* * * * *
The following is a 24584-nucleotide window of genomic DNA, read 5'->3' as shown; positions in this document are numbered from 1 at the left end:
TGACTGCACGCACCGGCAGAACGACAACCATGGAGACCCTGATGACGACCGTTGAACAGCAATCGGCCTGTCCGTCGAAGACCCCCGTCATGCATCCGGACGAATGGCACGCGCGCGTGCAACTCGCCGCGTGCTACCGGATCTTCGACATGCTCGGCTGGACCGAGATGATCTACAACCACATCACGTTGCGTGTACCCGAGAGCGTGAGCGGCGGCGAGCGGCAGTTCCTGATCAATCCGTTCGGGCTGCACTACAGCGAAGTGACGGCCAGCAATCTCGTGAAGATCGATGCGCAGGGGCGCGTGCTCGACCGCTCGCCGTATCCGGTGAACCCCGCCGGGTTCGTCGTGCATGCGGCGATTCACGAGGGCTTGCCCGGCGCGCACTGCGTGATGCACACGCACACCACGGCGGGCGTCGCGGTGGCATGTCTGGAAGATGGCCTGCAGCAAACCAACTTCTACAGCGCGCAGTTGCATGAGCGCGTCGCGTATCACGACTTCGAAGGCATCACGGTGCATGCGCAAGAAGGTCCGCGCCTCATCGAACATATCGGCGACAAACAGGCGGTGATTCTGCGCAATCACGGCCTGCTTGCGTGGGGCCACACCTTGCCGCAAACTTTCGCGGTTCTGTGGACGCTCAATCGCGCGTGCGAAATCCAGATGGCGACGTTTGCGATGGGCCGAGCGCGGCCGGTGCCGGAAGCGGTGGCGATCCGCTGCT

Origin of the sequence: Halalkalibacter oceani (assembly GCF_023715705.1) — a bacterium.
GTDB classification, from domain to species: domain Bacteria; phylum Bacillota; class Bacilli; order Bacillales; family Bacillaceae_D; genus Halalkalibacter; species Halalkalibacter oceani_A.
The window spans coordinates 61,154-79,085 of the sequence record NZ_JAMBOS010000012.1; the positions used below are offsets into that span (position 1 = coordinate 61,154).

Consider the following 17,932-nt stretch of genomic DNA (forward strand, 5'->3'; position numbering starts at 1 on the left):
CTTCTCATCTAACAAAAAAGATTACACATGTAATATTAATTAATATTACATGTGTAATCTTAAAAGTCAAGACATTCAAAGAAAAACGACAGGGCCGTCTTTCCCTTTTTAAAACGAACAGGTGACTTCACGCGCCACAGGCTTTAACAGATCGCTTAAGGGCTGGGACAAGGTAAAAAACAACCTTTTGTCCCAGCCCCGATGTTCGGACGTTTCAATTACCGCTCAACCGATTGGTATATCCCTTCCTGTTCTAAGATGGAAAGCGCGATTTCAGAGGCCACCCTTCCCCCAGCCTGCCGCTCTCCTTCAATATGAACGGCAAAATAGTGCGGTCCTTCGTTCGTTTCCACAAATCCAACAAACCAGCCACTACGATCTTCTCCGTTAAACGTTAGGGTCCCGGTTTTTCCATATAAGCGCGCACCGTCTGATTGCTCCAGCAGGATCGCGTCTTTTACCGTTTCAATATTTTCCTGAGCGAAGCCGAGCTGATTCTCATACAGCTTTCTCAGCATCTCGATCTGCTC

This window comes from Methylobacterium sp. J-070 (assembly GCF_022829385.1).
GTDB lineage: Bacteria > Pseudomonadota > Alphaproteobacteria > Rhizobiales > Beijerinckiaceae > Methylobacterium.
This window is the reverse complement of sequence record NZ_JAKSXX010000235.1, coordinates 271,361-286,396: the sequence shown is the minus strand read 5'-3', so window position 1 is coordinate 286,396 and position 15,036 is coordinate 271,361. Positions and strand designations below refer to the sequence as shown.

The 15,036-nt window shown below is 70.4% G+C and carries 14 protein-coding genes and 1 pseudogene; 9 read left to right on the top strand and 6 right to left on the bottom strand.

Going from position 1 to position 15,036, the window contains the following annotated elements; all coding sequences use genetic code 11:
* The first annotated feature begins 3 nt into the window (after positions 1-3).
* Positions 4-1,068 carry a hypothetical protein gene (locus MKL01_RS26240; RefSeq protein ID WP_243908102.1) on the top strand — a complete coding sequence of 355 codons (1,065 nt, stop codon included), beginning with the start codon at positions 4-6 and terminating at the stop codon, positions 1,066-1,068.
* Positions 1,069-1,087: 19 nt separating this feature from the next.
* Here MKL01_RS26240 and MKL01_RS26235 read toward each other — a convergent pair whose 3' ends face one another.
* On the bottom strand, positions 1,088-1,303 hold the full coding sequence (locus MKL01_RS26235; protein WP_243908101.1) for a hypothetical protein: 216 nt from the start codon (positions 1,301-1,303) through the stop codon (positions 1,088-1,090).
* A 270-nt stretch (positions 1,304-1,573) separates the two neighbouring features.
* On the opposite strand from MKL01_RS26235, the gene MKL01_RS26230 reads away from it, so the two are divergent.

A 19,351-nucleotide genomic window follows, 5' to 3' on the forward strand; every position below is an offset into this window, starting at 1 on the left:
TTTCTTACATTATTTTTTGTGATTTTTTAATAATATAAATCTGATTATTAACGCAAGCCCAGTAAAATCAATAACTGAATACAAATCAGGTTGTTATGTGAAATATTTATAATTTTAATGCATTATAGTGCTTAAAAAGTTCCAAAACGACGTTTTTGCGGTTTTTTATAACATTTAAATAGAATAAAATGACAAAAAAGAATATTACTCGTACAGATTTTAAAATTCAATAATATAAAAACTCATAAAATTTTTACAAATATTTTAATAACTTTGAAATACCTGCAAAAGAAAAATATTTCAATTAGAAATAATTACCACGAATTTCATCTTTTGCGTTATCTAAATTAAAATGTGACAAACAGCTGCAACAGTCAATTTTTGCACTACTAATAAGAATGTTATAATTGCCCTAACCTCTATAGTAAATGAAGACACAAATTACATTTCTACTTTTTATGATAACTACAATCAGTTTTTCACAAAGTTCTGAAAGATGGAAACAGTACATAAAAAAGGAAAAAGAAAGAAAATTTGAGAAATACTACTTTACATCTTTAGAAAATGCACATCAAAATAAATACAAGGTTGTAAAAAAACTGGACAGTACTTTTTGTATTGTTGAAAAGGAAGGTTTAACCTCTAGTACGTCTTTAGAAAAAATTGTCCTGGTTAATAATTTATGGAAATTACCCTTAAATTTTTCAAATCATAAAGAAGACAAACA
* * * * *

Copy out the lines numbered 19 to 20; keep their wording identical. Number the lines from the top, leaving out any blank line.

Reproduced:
* On the opposite strand from MKL01_RS26235, the gene MKL01_RS26230 reads away from it, so the two are divergent.

A 19,351-nucleotide genomic window follows, 5' to 3' on the forward strand; every position below is an offset into this window, starting at 1 on the left: